Are you afraid of the dark? You might be after watching Ridley Scott's "Alien." The spaceship Nostromo receives a distress signal and lands on a desolate planet. One crew member is attacked by a creature that attaches itself to his face (yeah, it's as nasty as it sounds). Back on the ship, the creature matures and starts picking off crew members one by one. It's the stuff of nightmares, and Sigourney Weaver as Ellen Ripley is the badass heroine we all needed.
8. "Back to the Future" (1985)
You'll never look at a DeLorean the same way again! Marty McFly accidentally travels back in time 30 years using a car invented by his friend, Dr. Emmett Brown. Marty meets his young parents and, uh-oh, his mom develops a crush on him. Now he's got to set his parents up to ensure his own existence while trying to get "back to the future."
9. "Gattaca" (1997)
A little different from all the previous films on this list, "Gattaca" is a slow burn. In a future where genetic modification is the norm, Vincent, naturally conceived and thus inferior, dreams of going to space. He assumes the identity of a genetically superior individual to join the Gattaca space program. As launch day nears, the program's director is murdered, and Vincent must evade detection.
10. "District 9" (2009)
You've got aliens living in slums, human exploitation, and one heck of a character arc. An MNU agent, Wikus, is exposed to a mysterious fluid while evicting aliens from District 9 in Johannesburg. He starts transforming into an alien and becomes a fugitive. Teaming up with an alien named Christopher, they plan to escape Earth.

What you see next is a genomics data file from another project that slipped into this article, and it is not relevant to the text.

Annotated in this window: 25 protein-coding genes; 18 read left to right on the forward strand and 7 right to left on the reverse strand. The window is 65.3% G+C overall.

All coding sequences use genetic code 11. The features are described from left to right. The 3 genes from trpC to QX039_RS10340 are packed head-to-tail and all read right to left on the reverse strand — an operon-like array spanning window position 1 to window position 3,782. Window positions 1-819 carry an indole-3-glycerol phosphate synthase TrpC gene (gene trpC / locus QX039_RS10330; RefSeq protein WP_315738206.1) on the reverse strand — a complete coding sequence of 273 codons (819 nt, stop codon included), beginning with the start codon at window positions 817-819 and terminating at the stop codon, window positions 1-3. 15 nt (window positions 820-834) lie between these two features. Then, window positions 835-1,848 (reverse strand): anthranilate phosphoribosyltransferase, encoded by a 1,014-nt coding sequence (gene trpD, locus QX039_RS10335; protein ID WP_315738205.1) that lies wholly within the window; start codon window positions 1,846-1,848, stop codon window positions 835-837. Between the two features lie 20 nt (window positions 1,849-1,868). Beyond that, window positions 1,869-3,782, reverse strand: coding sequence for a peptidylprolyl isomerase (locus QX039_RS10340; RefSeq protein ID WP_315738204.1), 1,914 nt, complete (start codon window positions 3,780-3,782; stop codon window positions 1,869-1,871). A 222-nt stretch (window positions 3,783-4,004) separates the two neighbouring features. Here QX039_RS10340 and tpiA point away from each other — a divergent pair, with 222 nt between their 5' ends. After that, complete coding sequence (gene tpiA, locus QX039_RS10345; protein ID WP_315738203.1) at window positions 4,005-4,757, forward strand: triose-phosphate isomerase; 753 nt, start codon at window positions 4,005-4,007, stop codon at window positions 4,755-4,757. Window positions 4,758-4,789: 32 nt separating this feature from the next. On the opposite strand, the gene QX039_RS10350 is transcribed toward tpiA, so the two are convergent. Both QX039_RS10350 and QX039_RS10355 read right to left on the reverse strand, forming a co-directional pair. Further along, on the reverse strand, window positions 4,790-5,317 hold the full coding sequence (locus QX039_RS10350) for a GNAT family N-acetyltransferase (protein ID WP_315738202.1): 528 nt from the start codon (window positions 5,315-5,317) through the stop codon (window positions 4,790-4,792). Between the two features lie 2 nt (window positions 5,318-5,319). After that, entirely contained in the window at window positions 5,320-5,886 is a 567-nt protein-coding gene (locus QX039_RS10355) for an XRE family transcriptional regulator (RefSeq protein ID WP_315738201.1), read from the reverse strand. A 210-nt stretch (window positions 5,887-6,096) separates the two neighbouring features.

11. "Star Trek: The Wrath of Khan" (1982)
You didn't think I'd leave out Star Trek, did you? Captain Kirk faces off against an old enemy, Khan, who seeks revenge and tries to seize a terraforming device. The movie is a rollercoaster of starship battles, tough moral decisions, and the ultimate sacrifice for the greater good. Spock's line, "The needs of the many outweigh the needs of the few," is the gut-punch moment that epitomizes the Star Trek philosophy.
12. "E.T. the Extra-Terrestrial" (1982)
The magic of childhood and the power of friendship, in sci-fi form! Young Elliott discovers a stranded alien, E.T., and takes him home. With the help of his siblings, Elliott tries to help E.T. phone home while dodging government agents. When E.T. falls ill, the race to save him and send him home is pure emotional magic.
13. "RoboCop" (1987)
Detroit, crime-ridden and desperate for a solution. Enter RoboCop, a cyborg policeman built to tackle crime like no human could. Initially, Officer Alex Murphy is killed on duty but returns as RoboCop, a fusion of man and machine. However, RoboCop begins to recall memories from his human life, fueling a quest for justice and identity.
14. "Tron" (1982)
Ever wondered what it's like inside a computer? "Tron" takes us on a wild ride when programmer Kevin Flynn is digitally scanned into a computer system by a rogue AI. Racing against time, Flynn must navigate this digital world, join forces with a security program, and shut down the malevolent AI controlling the system.
15. "Brazil" (1985)
In a dystopian future saturated with bureaucracy and state control, a low-level government worker, Sam Lowry, dreams of a better life. After encountering the woman from his dreams in reality, Sam becomes embroiled in a fight against the oppressive government. The film by Terry Gilliam mixes Orwellian themes into a disturbingly possible future.